• By a margin of 7 to 1 victims prefer increased investments in crime prevention and
    programs for at-risk youth to more investments in prisons and jails
  • By a margin of 4 to 1 victims prefer increased investments in drug treatment to more investments in prisons and jails

Everyone agrees

The full report, survivors’ profiles and a video featuring crime survivors are featured at
www.allianceforsafetyandjustice.org.


Alliance for Safety and Justice (ASJ) is a national organization that aims to win new safety priorities in states across the country. ASJ partners with state leaders, advocates and crime survivors to advance policies to replace prison waste with new safety priorities that will help the communities most harmed by crime and violence. Reprinted press release from Alliance for Safety and Justice. 

 

Justice Parade: Be a Megaphone for Incarcerated Youth

The Action Alliance will soon gather in Richmond with Art 180,  Rise for Youth, and hundreds of other artists, activists, formerly incarcerated individuals, families, and concerned citizens to honor and celebrate the lives of youth affected by Virginia’s shameful trauma-to-prison pipeline.

We will meet for the 3rd Annual Juvenile Justice Parade on Friday, November 3rd at 5 p.m.  at  E. Marshall and 9th St beside the Department of Social Services

The parade will feature musicians, chants written by incarcerated youth, community members carrying art created by incarcerated youth, and an open opportunity for anyone to speak up for youth who continue to be impacted by the school-to-prison pipeline.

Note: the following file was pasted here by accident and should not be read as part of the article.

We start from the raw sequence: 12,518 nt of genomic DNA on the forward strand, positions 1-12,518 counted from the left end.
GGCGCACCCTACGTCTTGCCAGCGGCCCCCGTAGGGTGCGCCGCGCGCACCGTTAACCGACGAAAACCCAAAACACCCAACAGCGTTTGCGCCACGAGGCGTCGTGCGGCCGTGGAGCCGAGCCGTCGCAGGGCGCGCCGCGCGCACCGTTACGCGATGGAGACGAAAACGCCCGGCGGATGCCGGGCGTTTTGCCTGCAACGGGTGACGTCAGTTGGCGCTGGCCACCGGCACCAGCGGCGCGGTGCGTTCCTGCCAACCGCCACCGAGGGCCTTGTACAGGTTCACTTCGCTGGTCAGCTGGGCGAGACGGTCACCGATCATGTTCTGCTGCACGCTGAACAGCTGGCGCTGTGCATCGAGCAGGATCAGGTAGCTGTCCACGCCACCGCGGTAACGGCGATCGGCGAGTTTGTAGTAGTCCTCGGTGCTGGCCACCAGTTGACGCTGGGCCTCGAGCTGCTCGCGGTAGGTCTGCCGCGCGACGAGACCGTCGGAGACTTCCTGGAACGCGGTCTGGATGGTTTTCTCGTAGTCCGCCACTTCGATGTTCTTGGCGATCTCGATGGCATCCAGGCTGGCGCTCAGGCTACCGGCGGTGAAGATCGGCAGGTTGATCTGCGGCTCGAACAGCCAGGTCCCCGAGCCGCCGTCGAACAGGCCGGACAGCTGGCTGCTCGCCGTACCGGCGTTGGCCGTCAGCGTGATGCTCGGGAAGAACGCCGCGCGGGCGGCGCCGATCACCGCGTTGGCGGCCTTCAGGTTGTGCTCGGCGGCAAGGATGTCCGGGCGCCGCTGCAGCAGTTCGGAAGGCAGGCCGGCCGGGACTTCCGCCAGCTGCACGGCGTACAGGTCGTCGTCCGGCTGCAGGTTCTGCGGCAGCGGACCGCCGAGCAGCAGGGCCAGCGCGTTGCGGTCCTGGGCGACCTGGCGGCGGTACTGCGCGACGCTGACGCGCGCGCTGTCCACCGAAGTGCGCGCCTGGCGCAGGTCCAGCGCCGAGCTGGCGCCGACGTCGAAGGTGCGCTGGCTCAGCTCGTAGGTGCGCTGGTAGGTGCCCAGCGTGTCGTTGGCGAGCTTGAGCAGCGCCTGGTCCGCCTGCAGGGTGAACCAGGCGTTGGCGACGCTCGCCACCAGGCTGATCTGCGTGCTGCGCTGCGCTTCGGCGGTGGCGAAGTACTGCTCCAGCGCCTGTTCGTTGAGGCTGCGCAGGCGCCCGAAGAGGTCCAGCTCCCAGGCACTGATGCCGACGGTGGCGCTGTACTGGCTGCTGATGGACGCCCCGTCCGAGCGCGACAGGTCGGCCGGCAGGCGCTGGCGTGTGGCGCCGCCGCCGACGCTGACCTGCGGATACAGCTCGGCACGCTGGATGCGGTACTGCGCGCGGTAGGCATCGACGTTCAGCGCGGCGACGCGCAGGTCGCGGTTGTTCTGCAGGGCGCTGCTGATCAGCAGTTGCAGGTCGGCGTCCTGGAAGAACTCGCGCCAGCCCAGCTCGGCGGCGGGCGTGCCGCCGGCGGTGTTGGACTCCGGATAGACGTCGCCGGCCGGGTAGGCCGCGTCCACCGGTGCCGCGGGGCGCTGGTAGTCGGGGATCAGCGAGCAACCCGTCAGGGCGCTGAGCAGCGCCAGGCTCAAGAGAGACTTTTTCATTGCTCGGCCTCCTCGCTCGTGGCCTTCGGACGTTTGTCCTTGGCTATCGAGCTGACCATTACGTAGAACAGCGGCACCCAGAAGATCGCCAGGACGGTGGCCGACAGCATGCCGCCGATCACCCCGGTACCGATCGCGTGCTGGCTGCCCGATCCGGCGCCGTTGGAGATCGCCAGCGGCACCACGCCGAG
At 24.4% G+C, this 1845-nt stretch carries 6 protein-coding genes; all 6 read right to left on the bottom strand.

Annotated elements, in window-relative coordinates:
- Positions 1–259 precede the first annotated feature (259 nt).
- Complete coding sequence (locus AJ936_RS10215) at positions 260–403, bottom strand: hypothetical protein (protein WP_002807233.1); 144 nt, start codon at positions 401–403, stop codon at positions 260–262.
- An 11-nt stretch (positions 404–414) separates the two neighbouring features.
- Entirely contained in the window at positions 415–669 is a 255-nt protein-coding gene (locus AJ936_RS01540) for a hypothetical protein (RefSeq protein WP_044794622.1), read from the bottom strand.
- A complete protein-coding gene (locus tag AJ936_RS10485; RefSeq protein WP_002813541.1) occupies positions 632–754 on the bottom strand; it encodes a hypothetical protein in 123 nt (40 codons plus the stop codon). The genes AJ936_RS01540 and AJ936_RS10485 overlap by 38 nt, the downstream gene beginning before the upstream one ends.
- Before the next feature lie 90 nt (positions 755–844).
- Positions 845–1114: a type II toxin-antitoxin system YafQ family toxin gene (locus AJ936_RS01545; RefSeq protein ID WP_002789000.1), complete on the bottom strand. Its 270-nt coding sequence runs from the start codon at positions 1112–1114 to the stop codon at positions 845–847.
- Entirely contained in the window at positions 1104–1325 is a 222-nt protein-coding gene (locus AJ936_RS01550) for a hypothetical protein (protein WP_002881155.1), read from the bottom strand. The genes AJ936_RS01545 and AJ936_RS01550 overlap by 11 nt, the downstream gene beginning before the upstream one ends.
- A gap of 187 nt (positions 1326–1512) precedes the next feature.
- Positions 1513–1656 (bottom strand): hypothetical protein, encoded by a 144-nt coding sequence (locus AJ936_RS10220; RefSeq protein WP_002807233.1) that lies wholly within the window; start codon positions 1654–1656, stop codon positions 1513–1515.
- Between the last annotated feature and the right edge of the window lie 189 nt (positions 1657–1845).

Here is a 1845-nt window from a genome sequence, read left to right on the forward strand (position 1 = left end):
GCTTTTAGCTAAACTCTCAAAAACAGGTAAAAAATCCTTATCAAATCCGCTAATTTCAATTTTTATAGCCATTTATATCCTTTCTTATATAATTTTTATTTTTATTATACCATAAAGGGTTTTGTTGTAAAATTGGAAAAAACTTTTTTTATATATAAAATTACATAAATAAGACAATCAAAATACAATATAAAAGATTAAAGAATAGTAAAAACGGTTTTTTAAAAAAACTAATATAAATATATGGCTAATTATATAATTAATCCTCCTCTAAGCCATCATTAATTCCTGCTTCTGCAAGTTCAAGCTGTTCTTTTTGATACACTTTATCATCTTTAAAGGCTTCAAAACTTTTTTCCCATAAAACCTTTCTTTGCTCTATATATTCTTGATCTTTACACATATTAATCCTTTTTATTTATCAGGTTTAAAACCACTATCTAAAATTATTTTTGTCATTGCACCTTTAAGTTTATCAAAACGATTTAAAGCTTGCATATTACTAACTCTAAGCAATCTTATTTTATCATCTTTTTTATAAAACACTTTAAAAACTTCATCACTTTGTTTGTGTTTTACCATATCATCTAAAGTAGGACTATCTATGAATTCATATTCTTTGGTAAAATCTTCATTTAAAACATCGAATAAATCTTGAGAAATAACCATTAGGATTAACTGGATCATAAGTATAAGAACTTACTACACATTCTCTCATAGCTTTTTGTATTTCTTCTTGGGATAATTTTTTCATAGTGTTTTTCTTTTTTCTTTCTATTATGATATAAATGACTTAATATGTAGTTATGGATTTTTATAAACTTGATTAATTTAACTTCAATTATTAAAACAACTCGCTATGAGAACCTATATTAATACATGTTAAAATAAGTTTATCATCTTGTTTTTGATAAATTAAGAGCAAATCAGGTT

Participants will be provided signs, posters, and banners.

The parade will end at ART 180’s youth gallery, ATLAS, where they are currently showing the “My Reality” exhibition, a groundbreaking exhibition and virtual reality installation created by teens impacted by the juvenile justice system in Richmond, VA.

Want to join? Sign up for event updates on Facebook and/or contact Kate McCord to receive updates. Bring your positive energy and voices to be a megaphone for our youth!

Flyer v2 (1).jpg

Featured image: Art180


The Trauma-to-Prison-Pipeline (aka “School-to-Prison-Pipeline”) fails young people who are experiencing high levels of toxic stress and/or trauma by responding in overly punitive ways to youth who exhibit normal reactions to trauma and toxic stress.

Youth of color and youth with disabilities are particularly targeted for disproportionately high levels of heavy-handed, punitive responses to vague and subjective infractions in school, such as “defiance of authority”, or “classroom disruption”. Viewed from a trauma-informed lens, these same behaviors may signal youth who are suffering and struggling with ongoing effects of trauma.

 The Action Alliance believes that everyone deserves racially equitable responses that are compassionate and trauma-informed, and which build individual and community assets.


Joining the Action Alliance adds your voice to making change in Virginia. Start your membership today or call 804.377.0335.